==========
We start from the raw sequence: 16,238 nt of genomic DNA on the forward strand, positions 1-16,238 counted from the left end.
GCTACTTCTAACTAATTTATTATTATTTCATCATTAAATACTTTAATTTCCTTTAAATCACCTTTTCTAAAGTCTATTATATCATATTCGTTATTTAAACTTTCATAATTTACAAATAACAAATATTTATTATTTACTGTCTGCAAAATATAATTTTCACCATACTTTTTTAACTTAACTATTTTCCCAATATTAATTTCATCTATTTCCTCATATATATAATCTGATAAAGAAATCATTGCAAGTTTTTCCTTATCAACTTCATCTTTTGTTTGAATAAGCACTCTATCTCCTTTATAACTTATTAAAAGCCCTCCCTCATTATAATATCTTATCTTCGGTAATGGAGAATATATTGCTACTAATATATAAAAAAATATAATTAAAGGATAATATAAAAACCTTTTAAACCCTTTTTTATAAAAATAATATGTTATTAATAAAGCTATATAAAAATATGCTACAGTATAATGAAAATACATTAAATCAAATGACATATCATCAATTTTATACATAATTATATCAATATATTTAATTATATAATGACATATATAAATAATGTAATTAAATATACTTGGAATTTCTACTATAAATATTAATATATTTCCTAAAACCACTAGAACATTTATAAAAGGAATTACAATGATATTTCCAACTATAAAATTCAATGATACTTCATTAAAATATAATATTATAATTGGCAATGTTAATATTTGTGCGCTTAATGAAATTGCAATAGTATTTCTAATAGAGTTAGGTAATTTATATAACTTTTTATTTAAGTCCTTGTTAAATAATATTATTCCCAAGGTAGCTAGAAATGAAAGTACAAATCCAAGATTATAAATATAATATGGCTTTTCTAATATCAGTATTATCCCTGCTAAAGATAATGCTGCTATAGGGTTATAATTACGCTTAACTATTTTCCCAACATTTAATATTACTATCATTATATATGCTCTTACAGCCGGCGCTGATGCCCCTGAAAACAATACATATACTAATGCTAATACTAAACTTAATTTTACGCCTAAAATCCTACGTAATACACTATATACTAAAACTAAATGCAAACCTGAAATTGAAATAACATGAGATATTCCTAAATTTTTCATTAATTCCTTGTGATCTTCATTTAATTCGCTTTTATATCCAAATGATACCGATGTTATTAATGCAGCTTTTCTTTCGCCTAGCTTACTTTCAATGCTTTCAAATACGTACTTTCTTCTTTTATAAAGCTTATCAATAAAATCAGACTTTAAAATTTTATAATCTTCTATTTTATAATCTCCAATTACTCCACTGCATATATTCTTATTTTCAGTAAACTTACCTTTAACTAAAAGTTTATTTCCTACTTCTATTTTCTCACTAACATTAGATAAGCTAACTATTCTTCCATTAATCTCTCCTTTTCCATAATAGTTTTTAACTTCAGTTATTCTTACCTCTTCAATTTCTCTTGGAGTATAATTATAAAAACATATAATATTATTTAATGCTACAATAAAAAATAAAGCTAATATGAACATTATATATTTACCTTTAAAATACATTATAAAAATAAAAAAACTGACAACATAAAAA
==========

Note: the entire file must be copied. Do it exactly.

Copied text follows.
We start from the raw sequence: 16,238 nt of genomic DNA on the forward strand, positions 1-16,238 counted from the left end.
GCTACTTCTAACTAATTTATTATTATTTCATCATTAAATACTTTAATTTCCTTTAAATCACCTTTTCTAAAGTCTATTATATCATATTCGTTATTTAAACTTTCATAATTTACAAATAACAAATATTTATTATTTACTGTCTGCAAAATATAATTTTCACCATACTTTTTTAACTTAACTATTTTCCCAATATTAATTTCATCTATTTCCTCATATATATAATCTGATAAAGAAATCATTGCAAGTTTTTCCTTATCAACTTCATCTTTTGTTTGAATAAGCACTCTATCTCCTTTATAACTTATTAAAAGCCCTCCCTCATTATAATATCTTATCTTCGGTAATGGAGAATATATTGCTACTAATATATAAAAAAATATAATTAAAGGATAATATAAAAACCTTTTAAACCCTTTTTTATAAAAATAATATGTTATTAATAAAGCTATATAAAAATATGCTACAGTATAATGAAAATACATTAAATCAAATGACATATCATCAATTTTATACATAATTATATCAATATATTTAATTATATAATGACATATATAAATAATGTAATTAAATATACTTGGAATTTCTACTATAAATATTAATATATTTCCTAAAACCACTAGAACATTTATAAAAGGAATTACAATGATATTTCCAACTATAAAATTCAATGATACTTCATTAAAATATAATATTATAATTGGCAATGTTAATATTTGTGCGCTTAATGAAATTGCAATAGTATTTCTAATAGAGTTAGGTAATTTATATAACTTTTTATTTAAGTCCTTGTTAAATAATATTATTCCCAAGGTAGCTAGAAATGAAAGTACAAATCCAAGATTATAAATATAATATGGCTTTTCTAATATCAGTATTATCCCTGCTAAAGATAATGCTGCTATAGGGTTATAATTACGCTTAACTATTTTCCCAACATTTAATATTACTATCATTATATATGCTCTTACAGCCGGCGCTGATGCCCCTGAAAACAATACATATACTAATGCTAATACTAAACTTAATTTTACGCCTAAAATCCTACGTAATACACTATATACTAAAACTAAATGCAAACCTGAAATTGAAATAACATGAGATATTCCTAAATTTTTCATTAATTCCTTGTGATCTTCATTTAATTCGCTTTTATATCCAAATGATACCGATGTTATTAATGCAGCTTTTCTTTCGCCTAGCTTACTTTCAATGCTTTCAAATACGTACTTTCTTCTTTTATAAAGCTTATCAATAAAATCAGACTTTAAAATTTTATAATCTTCTATTTTATAATCTCCAATTACTCCACTGCATATATTCTTATTTTCAGTAAACTTACCTTTAACTAAAAGTTTATTTCCTACTTCTATTTTCTCACTAACATTAGATAAGCTAACTATTCTTCCATTAATCTCTCCTTTTCCATAATAGTTTTTAACTTCAGTTATTCTTACCTCTTCAATTTCTCTTGGAGTATAATTATAAAAACATATAATATTATTTAATGCTACAATAAAAAATAAAGCTAATATGAACATTATATATTTACCTTTAAAATACATTATAAAAATAAAAAAACTGACAACATAAAAA